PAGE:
[Libs-Or] Connections: Your Link to the State Library of Oregon (June 2021)

HENDERSON Joel R * SLO Joel.HENDERSON at slo.oregon.gov
Wed Jun 2 09:40:49 PDT 2021

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Volume 31, Issue 6 - June 2021


State Librarian Transition

Jennifer Patterson's last day as State Librarian was May 28th. "Serving the State of Oregon as the State Librarian has been the highlight of my library career. Connecting with the Oregon library community, state employees, legislators, and the Governor's Office and observing the unwavering commitment to providing vital services to Oregonians has been inspiring," said Patterson. Patterson had been splitting her time between Salem and her home in Seattle, and the pandemic impacted her family's original plans to move to Oregon. "The pandemic really stressed the importance of not taking for granted time with loved ones," said Patterson. She has rejoined her husband in Seattle and is working for a non-profit that serves youth experiencing homelessness.

[Nancy Hoover wearing a sweater saying Librarians: the original search engine]We are pleased to announce that Nancy Hoover (pictured here) is serving as the Acting State Librarian while a search is on for a permanent replacement. Hoover was the University Librarian at Marylhurst University from 2003 to 2018 and the Acting Dean of Libraries at Concordia University-Portland from 2019-2020. In addition to academic libraries, Hoover has worked in several law libraries including the US Court of Appeals and Stoel, Rives LLP, both of which are in Portland.

Hoover has a BA from Antioch College in Yellow Springs, OH and an MLS from the School of Information at Pratt Institute in Brooklyn, NY. She has taught library science courses for Emporia State University cohorts around the west including Portland and for the Portland State University School of Education, Library Media Specialization.

In addition to her day jobs, Hoover also has had a variety of leadership experiences. In 2010, she represented Oregon as a delegate on the Horner Library Exchange with the Fujian Province, China, which is the sister province to the state of Oregon. In 2012, Hoover became a Frye Leadership Fellow (now known as The Leading Change Institute), and in 2019, she served as a LIOLA (Leadership Institute of Oregon Library Association) mentor.

Hoover's professional interests focus on strategic planning, assessment, leadership, and staff development and support. In her free time Hoover plays a lot of tennis, enjoys her two granddaughters, and volunteers with organizations that encourage literacy in children and adults.

Please join us in welcoming Nancy Hoover to the State Library!

State Library Staff Honored with Librarian of the Year Award

The entire staff at the State Library are very proud to have been awarded the Oregon Library Association's 2021 Librarian of the Year Award! Traditionally, this award is given to an individual professional librarian who has demonstrated excellence in library service in Oregon. This year, however, the awards committee wanted to recognize a broader effort, a whole team who supported library staff across the state in all types of libraries. According to the awards committee, "The work done by the State Library was so tangible, so seen and so vital to all libraries in Oregon."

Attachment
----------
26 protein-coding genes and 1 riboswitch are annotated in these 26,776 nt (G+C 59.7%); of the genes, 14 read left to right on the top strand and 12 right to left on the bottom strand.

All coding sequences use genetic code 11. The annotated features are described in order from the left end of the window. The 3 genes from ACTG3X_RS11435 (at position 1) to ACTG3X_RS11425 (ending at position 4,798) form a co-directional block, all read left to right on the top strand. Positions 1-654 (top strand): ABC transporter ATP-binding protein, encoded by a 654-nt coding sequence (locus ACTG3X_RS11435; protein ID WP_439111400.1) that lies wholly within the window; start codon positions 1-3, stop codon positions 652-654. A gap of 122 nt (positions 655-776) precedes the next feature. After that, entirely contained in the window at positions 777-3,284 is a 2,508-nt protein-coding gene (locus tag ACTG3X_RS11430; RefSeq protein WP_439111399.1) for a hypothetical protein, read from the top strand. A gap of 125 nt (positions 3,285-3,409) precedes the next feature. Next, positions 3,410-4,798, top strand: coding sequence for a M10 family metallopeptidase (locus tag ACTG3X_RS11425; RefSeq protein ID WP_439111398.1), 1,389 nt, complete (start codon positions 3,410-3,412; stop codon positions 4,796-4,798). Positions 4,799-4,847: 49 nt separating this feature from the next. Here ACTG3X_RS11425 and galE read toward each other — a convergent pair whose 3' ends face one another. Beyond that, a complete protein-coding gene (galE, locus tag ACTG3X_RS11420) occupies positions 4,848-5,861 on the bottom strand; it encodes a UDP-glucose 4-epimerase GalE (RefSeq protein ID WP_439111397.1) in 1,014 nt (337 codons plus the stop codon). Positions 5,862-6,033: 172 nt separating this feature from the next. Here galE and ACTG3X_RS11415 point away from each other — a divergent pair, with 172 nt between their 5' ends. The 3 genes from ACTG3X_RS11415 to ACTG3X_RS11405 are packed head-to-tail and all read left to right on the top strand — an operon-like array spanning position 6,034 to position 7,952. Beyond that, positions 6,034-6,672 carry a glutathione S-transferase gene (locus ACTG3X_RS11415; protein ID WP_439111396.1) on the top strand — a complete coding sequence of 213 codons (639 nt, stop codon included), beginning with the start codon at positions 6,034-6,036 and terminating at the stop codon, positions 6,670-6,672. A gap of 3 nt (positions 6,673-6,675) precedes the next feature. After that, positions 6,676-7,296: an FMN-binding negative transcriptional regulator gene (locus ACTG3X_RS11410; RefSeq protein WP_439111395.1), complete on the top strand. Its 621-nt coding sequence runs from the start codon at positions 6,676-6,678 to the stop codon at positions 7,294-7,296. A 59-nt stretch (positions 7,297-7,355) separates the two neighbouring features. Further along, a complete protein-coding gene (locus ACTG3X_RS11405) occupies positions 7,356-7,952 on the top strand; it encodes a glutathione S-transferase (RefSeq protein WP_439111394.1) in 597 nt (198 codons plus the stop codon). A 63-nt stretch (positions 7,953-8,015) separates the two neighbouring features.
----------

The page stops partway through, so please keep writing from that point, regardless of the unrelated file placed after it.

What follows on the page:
We are honored to receive this award, and appreciate the award committee's acknowledgement of the importance of team efforts. Successful and valuable service is often the result of a dedicated group of people who not only support their users but also support each other. Please join with us by commending your own team in appreciation of the beneficial work you accomplished during a challenging year!


Utah State Library Extends Braille E-Reader Pilot to Oregon Users

Thanks to a generous partnership with the Utah State Library, Oregon Talking Book and Braille Library users will soon be eligible to receive Braille e-readers as part of a National Library Service (NLS) pilot program!

[Braille e-reader #1]Braille e-readers are portable, personal devices that allow users to read electronic Braille (books and other text-based materials translated into Braille and saved in a digital format). The e-reader has a refreshable row of Braille dots that update as a user reads through the text. There are also keys for taking notes that can be saved to the device and read back later.

[Braille e-reader #2]Electronic Braille books and magazines have long been available via download from BARD (in fact, that is what the B in BARD stands for), but users are currently required to provide their own Braille e-reader. This requirement can be prohibitive to many users, since Braille e-readers on average cost $3,000. This cost barrier is why NLS Director Karen Keninger made it one of her goals to develop a low-cost Braille e-reader that would become part of the NLS's equipment offerings and loaned to users for free.

After two years of development, the NLS is now ready to pilot two Braille e-readers (pictured above), and Utah was selected as one of the states to participate in the pilot. Because the Utah State Library provides hard-copy Braille books for our registered Braille readers here in Oregon, they offered to include our users in the pilot as well!